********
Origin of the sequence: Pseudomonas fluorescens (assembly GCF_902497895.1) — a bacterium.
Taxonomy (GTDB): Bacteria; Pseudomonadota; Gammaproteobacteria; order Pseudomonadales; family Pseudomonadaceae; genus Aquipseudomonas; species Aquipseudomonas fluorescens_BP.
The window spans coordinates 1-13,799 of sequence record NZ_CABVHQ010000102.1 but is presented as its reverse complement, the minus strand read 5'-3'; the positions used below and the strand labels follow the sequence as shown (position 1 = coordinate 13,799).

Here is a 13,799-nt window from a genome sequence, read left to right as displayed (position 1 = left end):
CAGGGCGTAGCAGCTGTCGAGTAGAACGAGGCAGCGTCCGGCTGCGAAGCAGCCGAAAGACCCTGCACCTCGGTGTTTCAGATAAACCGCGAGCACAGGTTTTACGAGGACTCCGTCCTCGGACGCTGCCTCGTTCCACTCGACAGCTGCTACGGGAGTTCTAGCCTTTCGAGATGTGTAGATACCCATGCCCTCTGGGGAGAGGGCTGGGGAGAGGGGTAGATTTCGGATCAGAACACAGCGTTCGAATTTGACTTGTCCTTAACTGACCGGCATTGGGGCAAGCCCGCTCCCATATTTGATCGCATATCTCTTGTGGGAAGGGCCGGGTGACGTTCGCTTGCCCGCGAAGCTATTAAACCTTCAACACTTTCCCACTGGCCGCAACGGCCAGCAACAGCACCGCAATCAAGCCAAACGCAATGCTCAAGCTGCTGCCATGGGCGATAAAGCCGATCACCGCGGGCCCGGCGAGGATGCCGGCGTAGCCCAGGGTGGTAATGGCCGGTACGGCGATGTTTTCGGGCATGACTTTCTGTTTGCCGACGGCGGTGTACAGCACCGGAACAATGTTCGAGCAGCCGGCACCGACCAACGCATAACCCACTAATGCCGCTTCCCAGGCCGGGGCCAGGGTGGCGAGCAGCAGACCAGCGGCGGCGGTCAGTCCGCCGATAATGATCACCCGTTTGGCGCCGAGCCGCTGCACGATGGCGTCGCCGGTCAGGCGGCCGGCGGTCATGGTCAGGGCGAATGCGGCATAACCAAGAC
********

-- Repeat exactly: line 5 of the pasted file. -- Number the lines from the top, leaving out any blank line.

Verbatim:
CAGGGCGTAGCAGCTGTCGAGTAGAACGAGGCAGCGTCCGGCTGCGAAGCAGCCGAAAGACCCTGCACCTCGGTGTTTCAGATAAACCGCGAGCACAGGTTTTACGAGGACTCCGTCCTCGGACGCTGCCTCGTTCCACTCGACAGCTGCTACGGGAGTTCTAGCCTTTCGAGATGTGTAGATACCCATGCCCTCTGGGGAGAGGGCTGGGGAGAGGGGTAGATTTCGGATCAGAACACAGCGTTCGAATTTGACTTGTCCTTAACTGACCGGCATTGGGGCAAGCCCGCTCCCATATTTGATCGCATATCTCTTGTGGGAAGGGCCGGGTGACGTTCGCTTGCCCGCGAAGCTATTAAACCTTCAACACTTTCCCACTGGCCGCAACGGCCAGCAACAGCACCGCAATCAAGCCAAACGCAATGCTCAAGCTGCTGCCATGGGCGATAAAGCCGATCACCGCGGGCCCGGCGAGGATGCCGGCGTAGCCCAGGGTGGTAATGGCCGGTACGGCGATGTTTTCGGGCATGACTTTCTGTTTGCCGACGGCGGTGTACAGCACCGGAACAATGTTCGAGCAGCCGGCACCGACCAACGCATAACCCACTAATGCCGCTTCCCAGGCCGGGGCCAGGGTGGCGAGCAGCAGACCAGCGGCGGCGGTCAGTCCGCCGATAATGATCACCCGTTTGGCGCCGAGCCGCTGCACGATGGCGTCGCCGGTCAGGCGGCCGGCGGTCATGGTCAGGGCGAATGCGGCATAACCAAGAC